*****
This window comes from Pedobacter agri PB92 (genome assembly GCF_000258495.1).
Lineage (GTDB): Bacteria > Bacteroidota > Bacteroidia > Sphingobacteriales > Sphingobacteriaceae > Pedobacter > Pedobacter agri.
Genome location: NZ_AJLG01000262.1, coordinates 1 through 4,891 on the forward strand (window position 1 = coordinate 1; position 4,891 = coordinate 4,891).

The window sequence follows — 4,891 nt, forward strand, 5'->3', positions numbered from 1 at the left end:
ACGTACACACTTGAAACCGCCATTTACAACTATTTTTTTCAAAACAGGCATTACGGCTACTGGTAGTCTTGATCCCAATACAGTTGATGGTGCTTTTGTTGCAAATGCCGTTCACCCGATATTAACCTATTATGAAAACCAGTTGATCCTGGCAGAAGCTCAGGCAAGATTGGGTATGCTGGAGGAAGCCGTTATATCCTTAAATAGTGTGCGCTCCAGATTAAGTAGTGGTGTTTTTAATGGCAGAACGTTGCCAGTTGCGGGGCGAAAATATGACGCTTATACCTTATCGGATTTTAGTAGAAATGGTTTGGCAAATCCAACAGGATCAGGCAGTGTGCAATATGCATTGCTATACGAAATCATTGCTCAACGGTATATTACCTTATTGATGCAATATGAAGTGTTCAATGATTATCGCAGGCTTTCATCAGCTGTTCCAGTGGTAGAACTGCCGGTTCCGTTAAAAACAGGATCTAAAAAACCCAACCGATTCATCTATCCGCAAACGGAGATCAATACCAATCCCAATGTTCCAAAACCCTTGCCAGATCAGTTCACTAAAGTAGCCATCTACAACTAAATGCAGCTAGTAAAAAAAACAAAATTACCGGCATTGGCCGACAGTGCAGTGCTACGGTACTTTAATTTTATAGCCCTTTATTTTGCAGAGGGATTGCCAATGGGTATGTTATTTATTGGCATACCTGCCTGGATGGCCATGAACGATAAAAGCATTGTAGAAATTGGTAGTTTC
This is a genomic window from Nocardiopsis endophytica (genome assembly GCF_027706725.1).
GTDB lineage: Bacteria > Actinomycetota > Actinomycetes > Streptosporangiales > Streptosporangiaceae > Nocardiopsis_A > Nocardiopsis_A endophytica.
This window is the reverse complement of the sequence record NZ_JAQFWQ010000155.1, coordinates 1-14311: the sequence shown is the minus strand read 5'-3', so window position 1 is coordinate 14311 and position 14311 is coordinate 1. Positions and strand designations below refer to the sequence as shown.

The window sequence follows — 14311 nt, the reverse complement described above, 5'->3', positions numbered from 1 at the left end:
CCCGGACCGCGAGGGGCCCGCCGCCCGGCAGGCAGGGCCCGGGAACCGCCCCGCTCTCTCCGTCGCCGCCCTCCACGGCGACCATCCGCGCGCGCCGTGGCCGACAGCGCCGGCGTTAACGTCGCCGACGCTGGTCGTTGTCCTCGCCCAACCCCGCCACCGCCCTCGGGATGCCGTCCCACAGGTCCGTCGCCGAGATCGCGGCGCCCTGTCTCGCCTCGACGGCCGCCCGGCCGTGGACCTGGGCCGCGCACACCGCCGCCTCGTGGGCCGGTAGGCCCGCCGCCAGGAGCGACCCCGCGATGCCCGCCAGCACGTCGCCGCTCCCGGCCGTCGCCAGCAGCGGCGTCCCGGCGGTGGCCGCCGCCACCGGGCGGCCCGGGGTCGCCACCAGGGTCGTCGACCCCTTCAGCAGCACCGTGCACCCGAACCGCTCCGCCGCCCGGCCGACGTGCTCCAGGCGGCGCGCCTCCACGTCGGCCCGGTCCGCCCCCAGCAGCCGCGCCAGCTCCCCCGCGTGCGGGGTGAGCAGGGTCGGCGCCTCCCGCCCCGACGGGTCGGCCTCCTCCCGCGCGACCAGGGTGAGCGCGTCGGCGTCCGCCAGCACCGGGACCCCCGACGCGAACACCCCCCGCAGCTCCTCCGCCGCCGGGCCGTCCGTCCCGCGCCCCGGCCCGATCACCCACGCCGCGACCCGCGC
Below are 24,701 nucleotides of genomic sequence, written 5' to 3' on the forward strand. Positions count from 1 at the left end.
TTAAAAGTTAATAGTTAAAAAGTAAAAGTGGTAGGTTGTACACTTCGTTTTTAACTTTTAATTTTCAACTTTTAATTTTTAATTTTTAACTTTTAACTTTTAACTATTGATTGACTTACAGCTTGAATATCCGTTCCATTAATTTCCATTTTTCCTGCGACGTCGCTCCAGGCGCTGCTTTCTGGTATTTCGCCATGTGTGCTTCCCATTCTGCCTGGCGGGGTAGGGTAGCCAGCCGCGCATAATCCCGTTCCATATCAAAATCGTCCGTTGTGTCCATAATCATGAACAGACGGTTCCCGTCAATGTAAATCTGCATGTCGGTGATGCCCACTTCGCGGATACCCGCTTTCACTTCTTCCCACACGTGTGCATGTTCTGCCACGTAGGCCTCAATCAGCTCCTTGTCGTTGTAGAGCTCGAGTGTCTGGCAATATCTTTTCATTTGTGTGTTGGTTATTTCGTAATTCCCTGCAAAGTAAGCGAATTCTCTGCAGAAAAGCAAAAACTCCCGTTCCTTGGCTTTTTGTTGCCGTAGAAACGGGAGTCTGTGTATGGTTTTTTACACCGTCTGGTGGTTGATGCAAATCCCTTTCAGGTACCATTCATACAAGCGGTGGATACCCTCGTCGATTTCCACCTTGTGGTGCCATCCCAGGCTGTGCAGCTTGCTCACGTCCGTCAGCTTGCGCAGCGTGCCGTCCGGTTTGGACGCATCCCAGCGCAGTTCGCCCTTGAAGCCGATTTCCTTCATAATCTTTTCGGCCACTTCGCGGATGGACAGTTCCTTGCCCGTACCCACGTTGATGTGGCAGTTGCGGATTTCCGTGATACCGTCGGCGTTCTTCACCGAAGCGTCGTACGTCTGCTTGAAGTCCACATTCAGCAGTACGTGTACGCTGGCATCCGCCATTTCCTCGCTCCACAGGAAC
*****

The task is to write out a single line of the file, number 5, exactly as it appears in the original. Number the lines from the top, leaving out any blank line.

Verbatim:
ACGTACACACTTGAAACCGCCATTTACAACTATTTTTTTCAAAACAGGCATTACGGCTACTGGTAGTCTTGATCCCAATACAGTTGATGGTGCTTTTGTTGCAAATGCCGTTCACCCGATATTAACCTATTATGAAAACCAGTTGATCCTGGCAGAAGCTCAGGCAAGATTGGGTATGCTGGAGGAAGCCGTTATATCCTTAAATAGTGTGCGCTCCAGATTAAGTAGTGGTGTTTTTAATGGCAGAACGTTGCCAGTTGCGGGGCGAAAATATGACGCTTATACCTTATCGGATTTTAGTAGAAATGGTTTGGCAAATCCAACAGGATCAGGCAGTGTGCAATATGCATTGCTATACGAAATCATTGCTCAACGGTATATTACCTTATTGATGCAATATGAAGTGTTCAATGATTATCGCAGGCTTTCATCAGCTGTTCCAGTGGTAGAACTGCCGGTTCCGTTAAAAACAGGATCTAAAAAACCCAACCGATTCATCTATCCGCAAACGGAGATCAATACCAATCCCAATGTTCCAAAACCCTTGCCAGATCAGTTCACTAAAGTAGCCATCTACAACTAAATGCAGCTAGTAAAAAAAACAAAATTACCGGCATTGGCCGACAGTGCAGTGCTACGGTACTTTAATTTTATAGCCCTTTATTTTGCAGAGGGATTGCCAATGGGTATGTTATTTATTGGCATACCTGCCTGGATGGCCATGAACGATAAAAGCATTGTAGAAATTGGTAGTTTC